Agile HR: Creating Customer Interactions
Agile HR is all about developing a dynamic workforce that can be deployed and redeployed to meet the changing demands of industry and commerce. It’s about speed, precision, collaboration, and excellence. Agile HR impacts everything from an organization’s team structure to its feedback loop, and every aspect of agile HR is intended to improve employee performance and customer satisfaction.
One of its most notable qualities its inherent value of every individual in a company because of the contributions that he or she makes to the team. This value proposition has obvious applications in a project-based setting, but it’s equally important to apply it to customer interactions by creating customer-facing opportunities for all employees.
Large retailers are already acknowledging the importance of customer-facing employees by investing heavily in personnel. Research and consulting firm Accenture identifies a “growing belief among retailers that investing in customer-facing talent to support pay levels, technology innovations, training and recruitment will result in improved sales and profits.” While some companies have the finances and the infrastructure to acquire and deploy large numbers of exclusively customer-facing employees, this isn’t a broad best practice for all companies, especially startups and other small-scale institutions.
Agile HR presents an advantage over this strategy because it doesn’t require companies to invest in new customer-facing employees. Instead, it emphasizes the priority of creating customer-facing opportunities for every position in the company. In doing so, companies are maximizing the talents and abilities of each individual while leveraging those talents for the benefit of the entire team. When designing customer interactions for all employees, there are some things to remember to ensure that you’re effectively deploying your company for strategic success.
1. Employees want ownership and opportunity. Millennials and their priorities are fully entrenched in the workforce, and they are even starting to give way to GenZ, that somehow more eccentric group with a great penchant for job satisfaction. Incredibly, more than almost anything else, Millennials and GenZ want to play a role in something that they believe in. By allowing teams and employees to more directly connect with customers and clients, companies are giving employees what they want while also implementing a best practice for their businesses.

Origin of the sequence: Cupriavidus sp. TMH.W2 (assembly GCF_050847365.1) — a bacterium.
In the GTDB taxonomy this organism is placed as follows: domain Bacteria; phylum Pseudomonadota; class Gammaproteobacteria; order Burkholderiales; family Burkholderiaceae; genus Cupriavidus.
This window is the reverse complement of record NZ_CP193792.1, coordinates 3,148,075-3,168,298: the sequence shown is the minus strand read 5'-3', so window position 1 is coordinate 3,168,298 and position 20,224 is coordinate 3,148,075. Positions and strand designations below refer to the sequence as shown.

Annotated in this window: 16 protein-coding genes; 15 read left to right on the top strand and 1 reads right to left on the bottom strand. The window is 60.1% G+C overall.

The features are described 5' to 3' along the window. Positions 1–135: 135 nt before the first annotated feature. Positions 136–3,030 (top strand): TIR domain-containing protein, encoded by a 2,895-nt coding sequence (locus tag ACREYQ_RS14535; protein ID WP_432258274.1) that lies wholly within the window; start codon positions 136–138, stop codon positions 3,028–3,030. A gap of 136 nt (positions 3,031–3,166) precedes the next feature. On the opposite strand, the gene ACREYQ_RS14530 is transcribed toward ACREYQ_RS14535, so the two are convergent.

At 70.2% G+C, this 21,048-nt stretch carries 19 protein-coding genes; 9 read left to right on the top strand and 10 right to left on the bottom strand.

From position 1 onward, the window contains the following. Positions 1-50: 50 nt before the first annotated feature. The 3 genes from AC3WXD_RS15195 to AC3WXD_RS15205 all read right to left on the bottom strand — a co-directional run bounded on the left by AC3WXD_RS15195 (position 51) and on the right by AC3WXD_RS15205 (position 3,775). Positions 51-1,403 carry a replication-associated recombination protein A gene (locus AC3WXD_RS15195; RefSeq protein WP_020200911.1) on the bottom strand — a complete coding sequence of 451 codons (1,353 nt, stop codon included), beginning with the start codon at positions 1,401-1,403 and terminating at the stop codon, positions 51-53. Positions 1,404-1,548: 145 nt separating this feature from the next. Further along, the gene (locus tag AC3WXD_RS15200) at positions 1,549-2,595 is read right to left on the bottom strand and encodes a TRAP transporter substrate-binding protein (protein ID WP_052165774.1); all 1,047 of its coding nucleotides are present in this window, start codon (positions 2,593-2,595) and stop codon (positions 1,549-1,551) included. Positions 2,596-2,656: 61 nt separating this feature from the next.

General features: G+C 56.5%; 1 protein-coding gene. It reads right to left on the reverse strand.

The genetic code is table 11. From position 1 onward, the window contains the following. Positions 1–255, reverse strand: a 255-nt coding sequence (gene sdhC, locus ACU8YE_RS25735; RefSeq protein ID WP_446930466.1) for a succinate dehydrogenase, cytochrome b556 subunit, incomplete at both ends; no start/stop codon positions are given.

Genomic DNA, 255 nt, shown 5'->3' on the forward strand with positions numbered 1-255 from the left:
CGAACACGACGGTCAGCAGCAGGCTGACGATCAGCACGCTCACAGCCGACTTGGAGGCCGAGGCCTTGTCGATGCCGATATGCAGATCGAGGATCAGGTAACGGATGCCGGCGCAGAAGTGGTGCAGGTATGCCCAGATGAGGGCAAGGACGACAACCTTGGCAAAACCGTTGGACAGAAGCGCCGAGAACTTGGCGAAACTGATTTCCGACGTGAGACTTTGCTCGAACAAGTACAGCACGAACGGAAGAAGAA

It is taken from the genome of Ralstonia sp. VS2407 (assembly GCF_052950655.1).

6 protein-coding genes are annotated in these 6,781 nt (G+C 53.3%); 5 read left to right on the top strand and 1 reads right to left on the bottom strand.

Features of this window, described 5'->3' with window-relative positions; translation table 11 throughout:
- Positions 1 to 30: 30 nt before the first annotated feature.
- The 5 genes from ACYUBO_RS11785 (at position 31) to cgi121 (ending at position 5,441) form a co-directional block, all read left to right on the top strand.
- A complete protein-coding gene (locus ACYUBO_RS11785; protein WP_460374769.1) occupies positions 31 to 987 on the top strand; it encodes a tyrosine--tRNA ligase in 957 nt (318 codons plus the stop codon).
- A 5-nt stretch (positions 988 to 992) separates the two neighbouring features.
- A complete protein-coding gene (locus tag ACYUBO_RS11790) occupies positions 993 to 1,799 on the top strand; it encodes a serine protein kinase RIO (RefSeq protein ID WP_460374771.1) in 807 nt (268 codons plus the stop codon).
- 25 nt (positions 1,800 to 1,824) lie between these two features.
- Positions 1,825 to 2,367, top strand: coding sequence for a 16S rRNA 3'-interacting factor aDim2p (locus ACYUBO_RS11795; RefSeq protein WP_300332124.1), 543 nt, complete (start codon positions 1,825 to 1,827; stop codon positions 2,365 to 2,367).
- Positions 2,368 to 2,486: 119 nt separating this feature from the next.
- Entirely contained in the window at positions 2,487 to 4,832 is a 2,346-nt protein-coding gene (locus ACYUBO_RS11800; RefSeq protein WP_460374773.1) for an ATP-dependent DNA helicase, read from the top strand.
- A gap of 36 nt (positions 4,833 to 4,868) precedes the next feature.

2. All means all. Agile HR requires transparency and accountability, and that is especially true when creating customer interactions for all employees. From an HR standpoint, model the possibility of customer interactions from your department as a measure of accountability and as a practical showcasing of how it should be implemented. If it’s so important that all groups developing methods for engaging in customer interactions, then it’s important enough for HR to do so as well. They should do it first, and they should encourage others to follow their example.
3. All roles aren’t the same roles. The Harvard Business Review notes that “Customer experience encompasses every aspect of a company’s offering,” but those experiences are going to be different for each individual. Creating customer interactions and agile HR meet at the intersection of flexibility and individuality. Knowing your team well enough to great dynamic engagement opportunities raises the prospects for everyone on the team. In contrast, creating rigid guidelines and protocols that apply to everyone is creating a static protocol that misses the opportunity to embrace each employees strengths. In short, companies that utilize their small, highly productive teams to meet the changing needs of their customers will find success where more stagnant operations continuing to flounder.
In addition to creating small, high performing teams, communications giant Ericsson has embraced an agile approach to customer interactions. Faced with long project sequences and rapidly changing customer needs, Ericsson divided its company into small teams that work directly with customers to hasten innovation and to ensure customer satisfaction.
Forbes detailed their transition, and they report that “Ericsson has over 100 small teams working with customers’ needs in three-week cycles.” The results have been astonishing. Not only are they able to respond to more nuanced customer concerns, but they are able to radically adapt their procedures to ensure that they are always providing the very best service to their valuable customers.
McKinsey & Company are documenting the impact of companies creating customer interactions at all levels, and the results are persuasive. From large scale operations to low- budget startups, companies have prioritized the customer experience, and the best way to achieve that priority is by equipping employees at every level to be customer-facing in mindset and in practice.
Agile HR is a collection of priorities that enable companies to most effectively utilize their resources, develop their employees, and stay relevant in a fast-paced global environment. The culmination of that arrangement is a workforce that incorporates customer interactions into every function of the company.